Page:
Tenthmedieval this morning has a rather wonderful piece on some of the less thinking coverage of the discovery of a rather corroded Chinese coin in East Africa.
I think it's fair to say that the areas that are now Somalia, Kenya and so on have always been connected as long as people have sailed ships - there's evidence of Hellenistic and Roman contacts to say the least. And these trade networks persist across political and religious changes because they are useful. So it's not surprising that the Chinese followed existing trade routes and reached east Africa, just in the same way that Chinese merchants followed the sea cucumber trade and probably ended up in Arnhem land - certainly rock art paintings show their Makassan trading partners from what is now Sulawesi did.
And if we were to find a record of a kangaroo in China it might be surprising, but not inexplicable.
I increasingly find the connections between cultures fascinating. And why certain trade routes developed they way they did, often due to geography - ocean currents, mountain ranges, availability of resources etc.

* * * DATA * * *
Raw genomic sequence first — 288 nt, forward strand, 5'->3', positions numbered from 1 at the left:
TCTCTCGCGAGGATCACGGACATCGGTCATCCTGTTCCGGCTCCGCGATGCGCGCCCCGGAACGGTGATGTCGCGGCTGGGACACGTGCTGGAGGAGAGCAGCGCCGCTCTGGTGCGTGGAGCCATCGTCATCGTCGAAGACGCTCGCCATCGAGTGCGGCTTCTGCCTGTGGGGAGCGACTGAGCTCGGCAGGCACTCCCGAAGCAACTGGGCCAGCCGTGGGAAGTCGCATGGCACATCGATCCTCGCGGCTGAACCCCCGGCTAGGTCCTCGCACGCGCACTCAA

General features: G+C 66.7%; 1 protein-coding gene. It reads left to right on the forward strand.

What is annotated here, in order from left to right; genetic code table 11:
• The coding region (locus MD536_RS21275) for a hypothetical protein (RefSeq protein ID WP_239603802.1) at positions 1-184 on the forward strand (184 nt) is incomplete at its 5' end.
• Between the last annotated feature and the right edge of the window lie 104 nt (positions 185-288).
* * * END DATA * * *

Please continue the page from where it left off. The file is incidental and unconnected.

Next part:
There is a tendency in western society to think that we discovered them and that they occupied separate little compartments.
They didn't. The Assyrians traded with India via Dubai and Bahrain. The Greeks went to Afghanistan on the back of Alexander's conquest of Persia and carved some rather nice portraits of the Buddha in very Greek looking robes. Chinese traders and merchants expanded over large parts of south east Asia. And of course people met and traded. It's why the Staffordshire hoard contains jewels originating from India. Not that an AngloSaxon warrior went to India (although one might) More likely it was traded via Byzantium and Dubai (or via Somalia and Egypt).
Renaissance Europe 'discovered' South East Asia and Africa due to trying to cut out the middlemen in the spice trade, and in the course of doing that came across a range of societies previously unknown to them. These societies were of course not unknown to each other.
And this is different from the situation in the Americas where the Amerindian civilisations developed independently, or Australia, which while known to Indonesian fishermen, was viewed as being hostile and valueless. If one of these fishermen had known there were opals out there in the desert, history might have been different